"We sell to American companies and we're based in Toronto," says Jordan Jacobs, co-founder and co-CEO of Layer 6 AI, "and we keep hearing, 'Oh, of course you're from Toronto, that's where deep learning is from.' We're used to hearing 'how cold does it get in the winter time?' Or, 'how quickly do you get your kids on skates?'" adds Jacobs, "So it's nice to be getting recognition for something that most Canadians don't even realize originated here."

Jacobs, who is also a co-founder and member of the board of the Vector Institute for Artificial Intelligence, was speaking to a packed room at the Toronto Region Board of Trade, leading a panel on AI and Innovation as a part of the SHAPE North America Summit 2017. An initiative of the World Economic Forum (WEF), the Global Shapers Community is a network of Hubs developed and led by young people with exceptional drive and potential who want to contribute to their communities.

Jordan Jacobs, co-founder of the Vector Institute for Artificial Intelligence

Canada's pioneering work in artificial intelligence began in Ontario

In his introduction, Jacobs offers a brief history of Canada's pioneering contribution to the field of artificial intelligence (AI), explaining the significance of the shift between rules-based AI and machine learning that originated in Ontario. "Forty years ago, the prevalent form of AI involved programmers using IF/THEN statements to teach machines," Jacobs explains. "Then there were these outliers who believed that, 'no, you're not going to program anything, the machine is going to figure it out itself, and it's going to do this by using artificial neurons that mimic how the brain works.' The leader of that group was someone named Geoffrey Hinton, and for most of his career, people said that he was crazy…They couldn't really get any funding except for a couple small research organizations in Canada, including CIFAR."

The Canadian Institute for Advanced Research (CIFAR) that Jacobs refers to, approved its first program, Artificial Intelligence & Robotics in 1982, while operating out of an Ontario government office just a few blocks from where Jacobs is sitting, and later recruited Geoffrey Hinton to Toronto. Hinton in turn went on to lead a new program that focused on instructing computers how to 'learn,' based loosely on our understanding of how the brain learns, in a time when 'machine learning' was largely dismissed as impossible. Nonetheless, undeterred by mainstream criticism, leading scientists from around the world continued to flock to Canada to perform research into machine learning. Finally, a landmark achievement by Hinton's machine learning group at the 2012 ImageNet competition, which is the equivalent of the Olympics of computer vision, proved the skeptics wrong once and for all. A global race for the region's AI talent ensued, with alumni of Geoffrey Hinton's University of Toronto Machine Learning program going on to fill top AI R&D roles at Apple, Facebook, OpenAI and Google Brain, as well as Microsoft and Google DeepMind, among others, while Hinton himself became renowned the world over as the "godfather of deep learning."

"People who had gone into this field thinking that they would become researchers or university professors ended up getting bid on by these big companies to the point that they [were] making salaries equivalent to superstar athletes," exclaims Jacobs.

"The reason for that is the transformational nature of this technology. But a lot of people were leaving [Canada], and when we spoke to them about why they had left, it wasn't about the money, it was because there was an opportunity to do something really interesting, solve big problems, and work on big data sets."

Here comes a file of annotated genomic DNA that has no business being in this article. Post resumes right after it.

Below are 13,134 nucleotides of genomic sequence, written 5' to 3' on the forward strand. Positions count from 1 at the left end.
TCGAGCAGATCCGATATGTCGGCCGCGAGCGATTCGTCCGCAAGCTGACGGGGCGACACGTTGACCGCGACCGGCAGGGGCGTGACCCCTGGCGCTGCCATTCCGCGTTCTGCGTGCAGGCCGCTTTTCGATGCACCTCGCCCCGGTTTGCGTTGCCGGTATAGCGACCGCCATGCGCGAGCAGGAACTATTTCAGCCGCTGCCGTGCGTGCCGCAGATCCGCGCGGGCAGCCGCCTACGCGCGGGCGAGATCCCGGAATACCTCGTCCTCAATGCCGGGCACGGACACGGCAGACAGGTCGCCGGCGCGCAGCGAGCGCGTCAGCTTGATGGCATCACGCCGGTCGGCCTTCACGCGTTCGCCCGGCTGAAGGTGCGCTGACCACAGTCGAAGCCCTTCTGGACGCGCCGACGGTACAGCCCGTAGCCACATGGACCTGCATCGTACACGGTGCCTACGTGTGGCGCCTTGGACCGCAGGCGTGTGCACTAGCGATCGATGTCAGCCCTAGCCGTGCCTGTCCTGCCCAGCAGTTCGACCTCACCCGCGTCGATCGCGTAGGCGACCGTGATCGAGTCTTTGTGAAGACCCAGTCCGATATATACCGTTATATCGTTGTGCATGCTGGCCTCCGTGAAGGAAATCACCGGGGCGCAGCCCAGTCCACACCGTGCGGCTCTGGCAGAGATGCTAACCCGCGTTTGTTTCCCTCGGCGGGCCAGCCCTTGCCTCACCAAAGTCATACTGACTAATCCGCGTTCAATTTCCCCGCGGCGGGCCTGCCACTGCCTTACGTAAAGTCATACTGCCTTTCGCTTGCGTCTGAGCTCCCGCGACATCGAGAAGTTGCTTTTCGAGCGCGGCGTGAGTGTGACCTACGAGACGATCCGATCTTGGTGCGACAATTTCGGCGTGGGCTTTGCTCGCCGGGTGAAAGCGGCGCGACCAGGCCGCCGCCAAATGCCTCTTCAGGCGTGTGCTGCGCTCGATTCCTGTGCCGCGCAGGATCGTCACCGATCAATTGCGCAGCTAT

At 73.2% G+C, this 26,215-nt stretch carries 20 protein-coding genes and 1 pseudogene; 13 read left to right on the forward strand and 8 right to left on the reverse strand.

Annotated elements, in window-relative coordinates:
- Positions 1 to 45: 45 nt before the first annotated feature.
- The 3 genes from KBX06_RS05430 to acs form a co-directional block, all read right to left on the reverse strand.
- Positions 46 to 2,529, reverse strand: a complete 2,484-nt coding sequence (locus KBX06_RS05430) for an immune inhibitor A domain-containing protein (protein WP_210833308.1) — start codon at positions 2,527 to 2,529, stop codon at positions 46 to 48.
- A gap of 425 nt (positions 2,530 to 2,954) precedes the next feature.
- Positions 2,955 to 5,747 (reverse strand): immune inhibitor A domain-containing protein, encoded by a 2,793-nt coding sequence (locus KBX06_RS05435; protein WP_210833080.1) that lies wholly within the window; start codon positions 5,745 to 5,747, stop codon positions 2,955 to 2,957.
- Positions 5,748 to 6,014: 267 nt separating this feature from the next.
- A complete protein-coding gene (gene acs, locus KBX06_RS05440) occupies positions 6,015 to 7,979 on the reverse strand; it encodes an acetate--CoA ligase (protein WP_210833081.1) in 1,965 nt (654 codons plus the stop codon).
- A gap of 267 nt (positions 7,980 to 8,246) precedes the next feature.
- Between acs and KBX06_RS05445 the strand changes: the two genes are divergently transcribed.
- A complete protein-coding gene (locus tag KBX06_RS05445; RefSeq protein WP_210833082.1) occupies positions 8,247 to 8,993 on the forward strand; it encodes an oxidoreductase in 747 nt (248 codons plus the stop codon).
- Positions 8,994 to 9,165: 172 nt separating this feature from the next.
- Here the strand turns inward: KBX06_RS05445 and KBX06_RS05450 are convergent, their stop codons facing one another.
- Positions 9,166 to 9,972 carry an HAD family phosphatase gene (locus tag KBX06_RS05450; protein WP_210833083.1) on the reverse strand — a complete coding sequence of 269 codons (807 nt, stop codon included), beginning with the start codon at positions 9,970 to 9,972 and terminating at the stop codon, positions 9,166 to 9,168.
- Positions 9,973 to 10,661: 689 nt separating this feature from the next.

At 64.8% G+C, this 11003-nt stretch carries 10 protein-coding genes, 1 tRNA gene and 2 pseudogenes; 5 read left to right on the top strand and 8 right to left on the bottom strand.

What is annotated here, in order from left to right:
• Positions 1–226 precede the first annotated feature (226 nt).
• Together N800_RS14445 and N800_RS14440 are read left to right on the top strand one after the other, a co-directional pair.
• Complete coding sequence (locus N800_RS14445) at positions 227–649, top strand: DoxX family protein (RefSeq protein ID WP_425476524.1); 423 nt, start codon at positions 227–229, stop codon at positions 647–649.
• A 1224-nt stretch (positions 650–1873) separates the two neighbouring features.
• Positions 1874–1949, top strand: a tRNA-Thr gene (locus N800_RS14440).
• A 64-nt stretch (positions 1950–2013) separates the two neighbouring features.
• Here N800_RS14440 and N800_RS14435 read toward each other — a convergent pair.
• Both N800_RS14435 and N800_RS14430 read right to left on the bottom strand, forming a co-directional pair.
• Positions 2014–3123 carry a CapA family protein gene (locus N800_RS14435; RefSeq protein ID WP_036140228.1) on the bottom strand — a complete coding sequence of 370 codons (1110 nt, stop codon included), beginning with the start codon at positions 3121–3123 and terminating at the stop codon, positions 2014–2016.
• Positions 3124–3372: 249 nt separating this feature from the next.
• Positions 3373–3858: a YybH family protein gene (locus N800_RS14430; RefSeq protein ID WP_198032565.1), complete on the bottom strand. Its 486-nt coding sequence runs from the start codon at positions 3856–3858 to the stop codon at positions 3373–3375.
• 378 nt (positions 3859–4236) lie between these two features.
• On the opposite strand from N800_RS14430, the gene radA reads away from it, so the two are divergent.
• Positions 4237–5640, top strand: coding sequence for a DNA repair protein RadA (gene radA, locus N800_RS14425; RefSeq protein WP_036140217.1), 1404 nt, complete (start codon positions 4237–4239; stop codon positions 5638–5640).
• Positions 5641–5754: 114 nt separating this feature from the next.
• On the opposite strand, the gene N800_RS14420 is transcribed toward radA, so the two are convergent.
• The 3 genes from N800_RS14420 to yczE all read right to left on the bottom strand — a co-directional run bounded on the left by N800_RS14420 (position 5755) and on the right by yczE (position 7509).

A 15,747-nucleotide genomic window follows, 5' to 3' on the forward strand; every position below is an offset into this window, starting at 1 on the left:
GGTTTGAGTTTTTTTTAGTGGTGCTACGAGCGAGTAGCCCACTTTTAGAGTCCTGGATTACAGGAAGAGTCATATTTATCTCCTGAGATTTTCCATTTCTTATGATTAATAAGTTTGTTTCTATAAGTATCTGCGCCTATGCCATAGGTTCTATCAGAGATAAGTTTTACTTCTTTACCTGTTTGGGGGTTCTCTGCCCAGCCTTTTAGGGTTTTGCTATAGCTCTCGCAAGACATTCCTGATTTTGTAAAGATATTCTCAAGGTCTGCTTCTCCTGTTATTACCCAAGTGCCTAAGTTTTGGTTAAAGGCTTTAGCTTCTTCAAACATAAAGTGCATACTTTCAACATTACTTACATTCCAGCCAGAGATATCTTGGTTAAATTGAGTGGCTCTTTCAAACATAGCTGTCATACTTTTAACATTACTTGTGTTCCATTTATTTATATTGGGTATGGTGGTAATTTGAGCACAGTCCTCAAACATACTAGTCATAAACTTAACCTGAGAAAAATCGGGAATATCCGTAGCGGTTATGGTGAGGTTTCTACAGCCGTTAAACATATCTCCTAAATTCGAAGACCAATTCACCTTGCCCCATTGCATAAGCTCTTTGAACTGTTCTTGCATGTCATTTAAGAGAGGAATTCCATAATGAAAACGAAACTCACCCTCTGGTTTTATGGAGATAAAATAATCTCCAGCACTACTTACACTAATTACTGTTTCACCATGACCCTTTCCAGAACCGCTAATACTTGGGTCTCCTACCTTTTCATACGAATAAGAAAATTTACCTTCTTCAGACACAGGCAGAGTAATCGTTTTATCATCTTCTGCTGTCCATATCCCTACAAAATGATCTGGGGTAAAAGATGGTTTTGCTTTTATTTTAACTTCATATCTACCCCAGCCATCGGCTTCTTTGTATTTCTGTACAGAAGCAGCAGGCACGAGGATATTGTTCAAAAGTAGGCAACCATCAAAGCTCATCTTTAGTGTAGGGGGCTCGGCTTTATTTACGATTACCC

Launch of the Vector Institute for Artificial Intelligence aims to retain and develop world's best AI talent

But Jacobs knew there was just as much opportunity in Canada. "We have some of the biggest banks in the world. They have massive amounts of data…that can be used not only for banking purposes. The healthcare system here, administered by the Government of Ontario, is the second largest holder of medical records in the world after NHS in the U.K. So the approach was to take an opportunity and pitch Geoffrey Hinton who is now splitting his time between the University of Toronto and Google, but is 100% back in the city here."

Jacobs and his colleagues voiced their concern over the imbalance between supply and demand of AI talent both in Canada and globally, due to big companies scooping up the field's best researchers, who would otherwise have had the opportunity to train new students. "We launched the Vector Institute at the end of March [2017] with just under $200 million committed, half from government and half from companies," says Jacobs. "Our original goal was $50 million from companies and we've just about doubled that."

Related: Ontario leads AI revolution

Vector joins similar institutes being established in Montreal and Edmonton, with Canada's strategy to promote the advancement of AI research, while ensuring that artificial intelligence has a positive social impact on Canadians, and that every Canadian citizen has a voice when it comes to dealing with ethical implications of the technology.

"Ultimately, it will be the biggest machine learning grad school in the world, but it's designed really to commercialize AI and to build an ecosystem," says Jacobs.

Are you a medium to large sized company interested in establishing an AI R&D hub in Ontario?

Contact Invest in Ontario to learn how your company can leverage the world's leading AI talent

View highlights from Shape North America Summit 2017 panel: AI and Innovation

(Courtesy of @InvestOntario)

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July 21, 2017
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